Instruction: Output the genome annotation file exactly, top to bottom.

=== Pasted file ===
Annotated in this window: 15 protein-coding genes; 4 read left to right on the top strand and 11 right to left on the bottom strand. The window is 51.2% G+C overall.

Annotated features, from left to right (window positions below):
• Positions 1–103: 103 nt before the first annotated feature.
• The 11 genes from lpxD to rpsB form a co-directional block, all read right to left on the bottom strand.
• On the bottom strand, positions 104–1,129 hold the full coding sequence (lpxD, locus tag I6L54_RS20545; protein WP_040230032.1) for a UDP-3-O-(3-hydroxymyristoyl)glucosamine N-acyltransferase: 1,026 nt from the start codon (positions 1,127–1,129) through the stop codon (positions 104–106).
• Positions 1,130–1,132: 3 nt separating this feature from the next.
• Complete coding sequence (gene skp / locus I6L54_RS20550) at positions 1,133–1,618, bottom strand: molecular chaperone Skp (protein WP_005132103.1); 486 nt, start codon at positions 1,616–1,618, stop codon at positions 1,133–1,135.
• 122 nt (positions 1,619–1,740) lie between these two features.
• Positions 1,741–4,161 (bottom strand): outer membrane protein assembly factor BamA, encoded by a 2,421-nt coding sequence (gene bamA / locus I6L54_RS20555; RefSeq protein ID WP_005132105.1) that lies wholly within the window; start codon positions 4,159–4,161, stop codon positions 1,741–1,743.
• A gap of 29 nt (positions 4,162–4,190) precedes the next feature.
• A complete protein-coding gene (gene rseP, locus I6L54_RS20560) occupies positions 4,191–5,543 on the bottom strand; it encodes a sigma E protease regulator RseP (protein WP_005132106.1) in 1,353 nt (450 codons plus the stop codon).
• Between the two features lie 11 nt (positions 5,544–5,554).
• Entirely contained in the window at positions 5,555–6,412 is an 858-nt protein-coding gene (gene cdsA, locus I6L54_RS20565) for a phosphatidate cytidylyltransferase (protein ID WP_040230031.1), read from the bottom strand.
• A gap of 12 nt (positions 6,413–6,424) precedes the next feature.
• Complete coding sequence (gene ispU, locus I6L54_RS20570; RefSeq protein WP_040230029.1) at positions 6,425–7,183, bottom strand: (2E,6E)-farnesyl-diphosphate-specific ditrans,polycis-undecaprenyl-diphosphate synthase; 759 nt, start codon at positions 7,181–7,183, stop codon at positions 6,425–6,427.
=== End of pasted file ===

Annotated in this window: 15 protein-coding genes; 4 read left to right on the top strand and 11 right to left on the bottom strand. The window is 51.2% G+C overall.

Annotated features, from left to right (window positions below):
• Positions 1–103: 103 nt before the first annotated feature.
• The 11 genes from lpxD to rpsB form a co-directional block, all read right to left on the bottom strand.
• On the bottom strand, positions 104–1,129 hold the full coding sequence (lpxD, locus tag I6L54_RS20545; protein WP_040230032.1) for a UDP-3-O-(3-hydroxymyristoyl)glucosamine N-acyltransferase: 1,026 nt from the start codon (positions 1,127–1,129) through the stop codon (positions 104–106).
• Positions 1,130–1,132: 3 nt separating this feature from the next.
• Complete coding sequence (gene skp / locus I6L54_RS20550) at positions 1,133–1,618, bottom strand: molecular chaperone Skp (protein WP_005132103.1); 486 nt, start codon at positions 1,616–1,618, stop codon at positions 1,133–1,135.
• 122 nt (positions 1,619–1,740) lie between these two features.
• Positions 1,741–4,161 (bottom strand): outer membrane protein assembly factor BamA, encoded by a 2,421-nt coding sequence (gene bamA / locus I6L54_RS20555; RefSeq protein ID WP_005132105.1) that lies wholly within the window; start codon positions 4,159–4,161, stop codon positions 1,741–1,743.
• A gap of 29 nt (positions 4,162–4,190) precedes the next feature.
• A complete protein-coding gene (gene rseP, locus I6L54_RS20560) occupies positions 4,191–5,543 on the bottom strand; it encodes a sigma E protease regulator RseP (protein WP_005132106.1) in 1,353 nt (450 codons plus the stop codon).
• Between the two features lie 11 nt (positions 5,544–5,554).
• Entirely contained in the window at positions 5,555–6,412 is an 858-nt protein-coding gene (gene cdsA, locus I6L54_RS20565) for a phosphatidate cytidylyltransferase (protein ID WP_040230031.1), read from the bottom strand.
• A gap of 12 nt (positions 6,413–6,424) precedes the next feature.
• Complete coding sequence (gene ispU, locus I6L54_RS20570; RefSeq protein WP_040230029.1) at positions 6,425–7,183, bottom strand: (2E,6E)-farnesyl-diphosphate-specific ditrans,polycis-undecaprenyl-diphosphate synthase; 759 nt, start codon at positions 7,181–7,183, stop codon at positions 6,425–6,427.